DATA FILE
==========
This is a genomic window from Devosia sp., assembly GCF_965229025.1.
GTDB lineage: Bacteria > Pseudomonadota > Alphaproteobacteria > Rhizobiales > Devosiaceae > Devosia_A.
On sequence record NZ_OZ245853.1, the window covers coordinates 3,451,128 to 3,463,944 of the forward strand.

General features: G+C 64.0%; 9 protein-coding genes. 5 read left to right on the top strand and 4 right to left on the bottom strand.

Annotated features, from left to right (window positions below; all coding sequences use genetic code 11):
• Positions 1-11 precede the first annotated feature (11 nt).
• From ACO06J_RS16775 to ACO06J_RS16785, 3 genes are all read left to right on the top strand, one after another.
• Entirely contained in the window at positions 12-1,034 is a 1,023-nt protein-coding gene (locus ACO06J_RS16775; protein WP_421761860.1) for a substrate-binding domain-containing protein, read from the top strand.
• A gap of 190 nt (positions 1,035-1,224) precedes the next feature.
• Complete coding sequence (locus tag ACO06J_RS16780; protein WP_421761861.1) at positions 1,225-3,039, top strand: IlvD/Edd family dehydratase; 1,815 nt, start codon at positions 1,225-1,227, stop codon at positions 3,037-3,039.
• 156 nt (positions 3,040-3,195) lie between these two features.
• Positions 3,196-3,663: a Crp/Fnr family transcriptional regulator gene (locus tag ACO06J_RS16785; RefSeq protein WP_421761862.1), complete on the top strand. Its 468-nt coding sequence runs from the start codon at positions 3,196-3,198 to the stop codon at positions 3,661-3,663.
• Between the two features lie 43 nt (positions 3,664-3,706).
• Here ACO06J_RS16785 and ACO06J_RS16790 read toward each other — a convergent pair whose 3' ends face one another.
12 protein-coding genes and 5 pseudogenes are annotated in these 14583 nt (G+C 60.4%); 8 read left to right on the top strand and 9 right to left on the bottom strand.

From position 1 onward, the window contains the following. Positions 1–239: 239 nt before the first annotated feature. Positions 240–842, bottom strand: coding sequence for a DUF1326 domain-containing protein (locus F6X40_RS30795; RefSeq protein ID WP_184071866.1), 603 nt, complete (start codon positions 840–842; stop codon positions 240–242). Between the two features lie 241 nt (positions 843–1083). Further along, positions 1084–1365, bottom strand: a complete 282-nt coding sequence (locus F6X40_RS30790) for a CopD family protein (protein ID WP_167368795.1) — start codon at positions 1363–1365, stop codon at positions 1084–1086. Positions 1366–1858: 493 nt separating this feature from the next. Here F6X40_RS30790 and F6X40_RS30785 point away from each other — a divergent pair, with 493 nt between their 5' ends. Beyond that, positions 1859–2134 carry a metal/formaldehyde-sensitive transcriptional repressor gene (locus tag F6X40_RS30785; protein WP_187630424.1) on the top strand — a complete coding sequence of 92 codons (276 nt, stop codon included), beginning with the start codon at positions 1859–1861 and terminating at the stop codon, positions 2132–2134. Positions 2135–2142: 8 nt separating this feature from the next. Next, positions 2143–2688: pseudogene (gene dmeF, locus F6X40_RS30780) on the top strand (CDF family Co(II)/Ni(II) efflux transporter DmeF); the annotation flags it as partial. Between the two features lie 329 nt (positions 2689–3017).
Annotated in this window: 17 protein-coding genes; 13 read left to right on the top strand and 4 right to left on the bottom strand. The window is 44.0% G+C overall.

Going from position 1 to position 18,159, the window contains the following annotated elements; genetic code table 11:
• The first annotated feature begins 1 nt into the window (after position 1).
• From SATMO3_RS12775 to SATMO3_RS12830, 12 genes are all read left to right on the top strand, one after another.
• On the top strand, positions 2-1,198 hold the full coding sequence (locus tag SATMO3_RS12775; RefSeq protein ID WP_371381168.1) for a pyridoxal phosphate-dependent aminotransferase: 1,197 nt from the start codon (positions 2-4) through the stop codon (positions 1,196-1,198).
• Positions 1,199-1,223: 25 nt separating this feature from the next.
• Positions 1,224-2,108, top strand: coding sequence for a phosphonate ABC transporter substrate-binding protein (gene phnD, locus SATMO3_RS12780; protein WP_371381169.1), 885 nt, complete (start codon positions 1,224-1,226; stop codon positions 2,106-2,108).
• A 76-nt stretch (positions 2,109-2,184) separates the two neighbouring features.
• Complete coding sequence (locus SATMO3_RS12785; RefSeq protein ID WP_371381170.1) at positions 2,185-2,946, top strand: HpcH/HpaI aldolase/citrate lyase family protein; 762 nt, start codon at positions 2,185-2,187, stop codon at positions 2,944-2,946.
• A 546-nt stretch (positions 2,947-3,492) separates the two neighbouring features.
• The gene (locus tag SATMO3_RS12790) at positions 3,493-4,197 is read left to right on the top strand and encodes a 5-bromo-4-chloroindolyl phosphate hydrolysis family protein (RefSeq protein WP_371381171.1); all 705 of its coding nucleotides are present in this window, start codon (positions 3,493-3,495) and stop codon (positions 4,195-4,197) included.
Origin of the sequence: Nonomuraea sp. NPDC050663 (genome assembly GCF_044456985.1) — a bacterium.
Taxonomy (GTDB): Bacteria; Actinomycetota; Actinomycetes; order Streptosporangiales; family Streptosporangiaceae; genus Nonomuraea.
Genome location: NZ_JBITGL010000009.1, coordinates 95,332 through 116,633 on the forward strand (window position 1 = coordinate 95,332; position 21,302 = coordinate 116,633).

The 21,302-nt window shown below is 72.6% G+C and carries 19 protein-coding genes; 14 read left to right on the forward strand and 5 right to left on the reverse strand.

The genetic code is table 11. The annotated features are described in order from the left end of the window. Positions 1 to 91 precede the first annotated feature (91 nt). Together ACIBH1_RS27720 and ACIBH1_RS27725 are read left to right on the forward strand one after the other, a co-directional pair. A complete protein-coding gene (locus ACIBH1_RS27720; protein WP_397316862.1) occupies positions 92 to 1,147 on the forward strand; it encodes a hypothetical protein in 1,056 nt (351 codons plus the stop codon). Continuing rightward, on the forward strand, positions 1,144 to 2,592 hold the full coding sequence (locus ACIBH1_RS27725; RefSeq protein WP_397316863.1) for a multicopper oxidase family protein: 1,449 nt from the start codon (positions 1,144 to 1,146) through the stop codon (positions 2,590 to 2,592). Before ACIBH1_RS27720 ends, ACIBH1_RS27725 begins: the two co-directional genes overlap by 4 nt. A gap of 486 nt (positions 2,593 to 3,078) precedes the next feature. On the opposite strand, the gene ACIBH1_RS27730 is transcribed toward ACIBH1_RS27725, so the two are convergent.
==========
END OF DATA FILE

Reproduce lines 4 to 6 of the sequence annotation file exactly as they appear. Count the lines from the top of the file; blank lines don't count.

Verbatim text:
General features: G+C 64.0%; 9 protein-coding genes. 5 read left to right on the top strand and 4 right to left on the bottom strand.

Annotated features, from left to right (window positions below; all coding sequences use genetic code 11):
• Positions 1-11 precede the first annotated feature (11 nt).